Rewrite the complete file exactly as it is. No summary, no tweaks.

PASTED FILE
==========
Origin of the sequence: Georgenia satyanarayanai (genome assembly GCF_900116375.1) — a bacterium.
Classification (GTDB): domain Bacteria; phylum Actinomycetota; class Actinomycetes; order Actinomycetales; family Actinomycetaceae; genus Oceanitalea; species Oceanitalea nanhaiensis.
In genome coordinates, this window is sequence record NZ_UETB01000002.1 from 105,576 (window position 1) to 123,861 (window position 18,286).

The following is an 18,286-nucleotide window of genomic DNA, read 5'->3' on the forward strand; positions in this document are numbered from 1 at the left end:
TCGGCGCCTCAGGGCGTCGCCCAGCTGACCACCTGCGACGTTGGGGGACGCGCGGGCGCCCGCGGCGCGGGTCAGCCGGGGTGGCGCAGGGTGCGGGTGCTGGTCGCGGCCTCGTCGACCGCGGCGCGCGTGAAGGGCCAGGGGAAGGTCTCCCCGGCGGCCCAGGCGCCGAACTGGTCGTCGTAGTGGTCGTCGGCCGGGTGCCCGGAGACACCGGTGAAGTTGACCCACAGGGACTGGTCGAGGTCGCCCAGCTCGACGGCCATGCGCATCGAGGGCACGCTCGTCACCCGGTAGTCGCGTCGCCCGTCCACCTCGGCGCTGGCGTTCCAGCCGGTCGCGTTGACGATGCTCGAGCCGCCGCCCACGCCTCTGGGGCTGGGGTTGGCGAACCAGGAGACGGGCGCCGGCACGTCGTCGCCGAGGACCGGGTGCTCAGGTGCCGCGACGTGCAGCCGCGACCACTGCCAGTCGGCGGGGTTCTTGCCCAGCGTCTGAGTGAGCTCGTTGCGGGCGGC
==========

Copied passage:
Origin of the sequence: Georgenia satyanarayanai (genome assembly GCF_900116375.1) — a bacterium.
Classification (GTDB): domain Bacteria; phylum Actinomycetota; class Actinomycetes; order Actinomycetales; family Actinomycetaceae; genus Oceanitalea; species Oceanitalea nanhaiensis.
In genome coordinates, this window is sequence record NZ_UETB01000002.1 from 105,576 (window position 1) to 123,861 (window position 18,286).

The following is an 18,286-nucleotide window of genomic DNA, read 5'->3' on the forward strand; positions in this document are numbered from 1 at the left end:
TCGGCGCCTCAGGGCGTCGCCCAGCTGACCACCTGCGACGTTGGGGGACGCGCGGGCGCCCGCGGCGCGGGTCAGCCGGGGTGGCGCAGGGTGCGGGTGCTGGTCGCGGCCTCGTCGACCGCGGCGCGCGTGAAGGGCCAGGGGAAGGTCTCCCCGGCGGCCCAGGCGCCGAACTGGTCGTCGTAGTGGTCGTCGGCCGGGTGCCCGGAGACACCGGTGAAGTTGACCCACAGGGACTGGTCGAGGTCGCCCAGCTCGACGGCCATGCGCATCGAGGGCACGCTCGTCACCCGGTAGTCGCGTCGCCCGTCCACCTCGGCGCTGGCGTTCCAGCCGGTCGCGTTGACGATGCTCGAGCCGCCGCCCACGCCTCTGGGGCTGGGGTTGGCGAACCAGGAGACGGGCGCCGGCACGTCGTCGCCGAGGACCGGGTGCTCAGGTGCCGCGACGTGCAGCCGCGACCACTGCCAGTCGGCGGGGTTCTTGCCCAGCGTCTGAGTGAGCTCGTTGCGGGCGGC